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An ambitious and fair partnership?

Mar 02, 2020
With talks 'officially' starting on 2 March, the EU and the UK need to attempt to reach an agreement on a deal before June. However, it looks like it could be a long road ahead.

WORDS BY AKRITI GUPTA

On 25 February 2020, the European Union’s (EU) General Affairs Council formally adopted the decision to authorise the opening of the future partnership negotiations between the EU and the UK. The forging of this partnership stems from the initial negotiations under Article 50 of the Treaty of the European Union, where an overall understanding on the framework for the envisaged partnership was identified by the EU and the United Kingdom (UK). With the talks ‘officially’ starting on 2 March 2020, the EU and UK will now attempt to replace more than forty years of closely aligned political and economic relations. The negotiations will be conducted in a way that ensures parallelism among the various sectoral tracks of the negotiation.

In the interest of safeguarding rights for both blocs, the approved directives fully respect existing European Council guidelines and conclusions, as well as the previously agreed Political Declaration between the two entities. As they're key commercial elements, the directives will focus on areas of state aid, competition, state-owned enterprises, social and employment standards, environmental standards, climate change, relevant tax matters and other regulatory measures and practices. 
Stating its own position, the UK has also published its counterpart of the negotiating directives, where the approach mainly lays out the suite of proposals with the EU. The central tenet of this approach is the widely discussed Free Trade Agreement (FTA) where the UK wishes to secure an arrangement which has the hope of ‘zero tariffs, zero quotas’ at the core of it. This proposal draws on previously forged EU agreements such as the Comprehensive Economic Trade Agreement, the EU/Japan Economic Partnership Agreement and the EU/South Korea Free Trade Agreement.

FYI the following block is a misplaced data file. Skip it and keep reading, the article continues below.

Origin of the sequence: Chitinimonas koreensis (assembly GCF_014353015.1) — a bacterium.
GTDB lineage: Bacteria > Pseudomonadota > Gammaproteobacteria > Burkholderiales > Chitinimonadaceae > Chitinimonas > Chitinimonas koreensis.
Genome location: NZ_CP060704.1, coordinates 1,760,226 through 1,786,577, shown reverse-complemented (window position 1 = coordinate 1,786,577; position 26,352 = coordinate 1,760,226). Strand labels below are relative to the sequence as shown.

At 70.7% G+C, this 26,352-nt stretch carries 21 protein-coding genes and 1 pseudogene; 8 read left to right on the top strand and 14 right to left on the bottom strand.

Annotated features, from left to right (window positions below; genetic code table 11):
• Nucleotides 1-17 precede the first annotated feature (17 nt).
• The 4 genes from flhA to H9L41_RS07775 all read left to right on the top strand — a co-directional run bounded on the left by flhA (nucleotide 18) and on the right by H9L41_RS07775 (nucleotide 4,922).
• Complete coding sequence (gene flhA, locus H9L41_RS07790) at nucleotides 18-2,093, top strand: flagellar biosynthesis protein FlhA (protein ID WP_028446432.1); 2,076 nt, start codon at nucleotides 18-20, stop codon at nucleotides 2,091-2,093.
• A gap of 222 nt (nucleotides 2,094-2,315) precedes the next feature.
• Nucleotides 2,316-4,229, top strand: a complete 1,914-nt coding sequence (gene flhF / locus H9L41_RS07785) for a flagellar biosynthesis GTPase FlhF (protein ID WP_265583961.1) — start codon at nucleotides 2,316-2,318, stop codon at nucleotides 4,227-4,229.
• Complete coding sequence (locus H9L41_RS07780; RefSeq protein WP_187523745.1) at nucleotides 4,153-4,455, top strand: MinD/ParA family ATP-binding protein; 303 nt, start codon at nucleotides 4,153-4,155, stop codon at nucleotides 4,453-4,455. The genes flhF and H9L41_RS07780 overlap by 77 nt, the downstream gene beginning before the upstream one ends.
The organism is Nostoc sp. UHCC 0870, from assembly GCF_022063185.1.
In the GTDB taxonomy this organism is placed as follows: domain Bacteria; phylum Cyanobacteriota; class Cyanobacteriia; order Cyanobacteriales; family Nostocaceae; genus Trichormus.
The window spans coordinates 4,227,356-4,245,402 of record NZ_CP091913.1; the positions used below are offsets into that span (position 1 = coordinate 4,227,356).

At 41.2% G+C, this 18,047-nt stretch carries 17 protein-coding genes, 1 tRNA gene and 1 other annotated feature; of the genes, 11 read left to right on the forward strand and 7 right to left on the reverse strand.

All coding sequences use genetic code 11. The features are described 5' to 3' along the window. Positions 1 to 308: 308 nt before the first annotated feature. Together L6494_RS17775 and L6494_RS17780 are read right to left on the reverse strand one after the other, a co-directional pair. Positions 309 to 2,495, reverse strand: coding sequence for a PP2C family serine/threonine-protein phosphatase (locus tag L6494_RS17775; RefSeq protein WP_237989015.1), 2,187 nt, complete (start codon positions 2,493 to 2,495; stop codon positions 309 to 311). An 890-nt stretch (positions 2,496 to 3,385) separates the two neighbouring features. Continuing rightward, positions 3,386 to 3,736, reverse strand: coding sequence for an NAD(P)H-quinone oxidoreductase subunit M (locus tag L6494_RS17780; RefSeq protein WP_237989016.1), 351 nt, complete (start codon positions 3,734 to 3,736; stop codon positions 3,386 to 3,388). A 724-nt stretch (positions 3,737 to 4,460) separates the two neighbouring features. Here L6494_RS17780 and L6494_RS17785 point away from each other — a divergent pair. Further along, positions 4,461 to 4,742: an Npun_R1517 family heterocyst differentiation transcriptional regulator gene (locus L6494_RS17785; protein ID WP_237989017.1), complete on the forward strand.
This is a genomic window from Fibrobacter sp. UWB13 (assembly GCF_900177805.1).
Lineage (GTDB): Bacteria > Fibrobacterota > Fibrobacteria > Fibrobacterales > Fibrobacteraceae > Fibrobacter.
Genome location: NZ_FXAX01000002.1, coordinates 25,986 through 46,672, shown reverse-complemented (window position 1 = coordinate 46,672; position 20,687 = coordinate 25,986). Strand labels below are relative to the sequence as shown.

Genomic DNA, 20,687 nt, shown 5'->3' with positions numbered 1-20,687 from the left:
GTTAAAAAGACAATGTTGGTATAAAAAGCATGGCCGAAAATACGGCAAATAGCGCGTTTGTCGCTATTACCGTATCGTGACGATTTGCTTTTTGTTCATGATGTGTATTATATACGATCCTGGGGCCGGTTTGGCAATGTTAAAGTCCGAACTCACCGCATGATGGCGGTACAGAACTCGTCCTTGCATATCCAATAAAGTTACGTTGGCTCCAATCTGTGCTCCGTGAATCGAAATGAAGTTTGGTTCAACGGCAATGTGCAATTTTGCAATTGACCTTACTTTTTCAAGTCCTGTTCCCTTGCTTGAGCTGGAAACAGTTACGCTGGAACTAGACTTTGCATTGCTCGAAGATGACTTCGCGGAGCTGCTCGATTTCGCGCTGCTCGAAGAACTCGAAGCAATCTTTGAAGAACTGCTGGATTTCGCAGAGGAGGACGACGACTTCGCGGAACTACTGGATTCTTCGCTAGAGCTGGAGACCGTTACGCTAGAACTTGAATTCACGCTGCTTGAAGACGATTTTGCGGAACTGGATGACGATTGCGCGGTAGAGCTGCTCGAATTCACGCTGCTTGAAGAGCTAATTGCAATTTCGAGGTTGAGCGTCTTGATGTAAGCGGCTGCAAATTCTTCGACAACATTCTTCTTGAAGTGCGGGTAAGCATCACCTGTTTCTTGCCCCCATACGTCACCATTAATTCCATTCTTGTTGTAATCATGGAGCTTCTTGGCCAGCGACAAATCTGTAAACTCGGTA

However, with the UK actively pursuing the right to rewrite its own rules, it is asserting the right to diverge from European rules governing a host of commercial concerns – from fishing access and financial regulations to health and safety, labour and environmental standards. 

Addressing the House of Commons in February, Michael Gove, Minister for the Cabinet Office, stressed the UK’s decision to see the end of the transition period on 31 December 2020: "We want the best possible trading relationship with the EU, but in pursuit of a deal we will not trade away our sovereignty." Additionally, the UK has vocalised a demand for what it calls a "standard" free trade agreement – essentially, a “no-deal” Brexit if “good progress” hasn’t been made on trade talks by June 2020. 

With the idea of a no-deal Brexit being a major source of worry among the general public, the statement above basically envisages the UK crashing out of the EU without a deal, and, in turn, inviting extensive disruption across all aspects of trade, both in goods and services, the avoidance of which has been at the core of three long years of negotiations all along. 

As all eyes fall on the two blocs for further confirmation, the UK and EU have a long road ahead to forge an ambitious and fair partnership over four more months, it seems.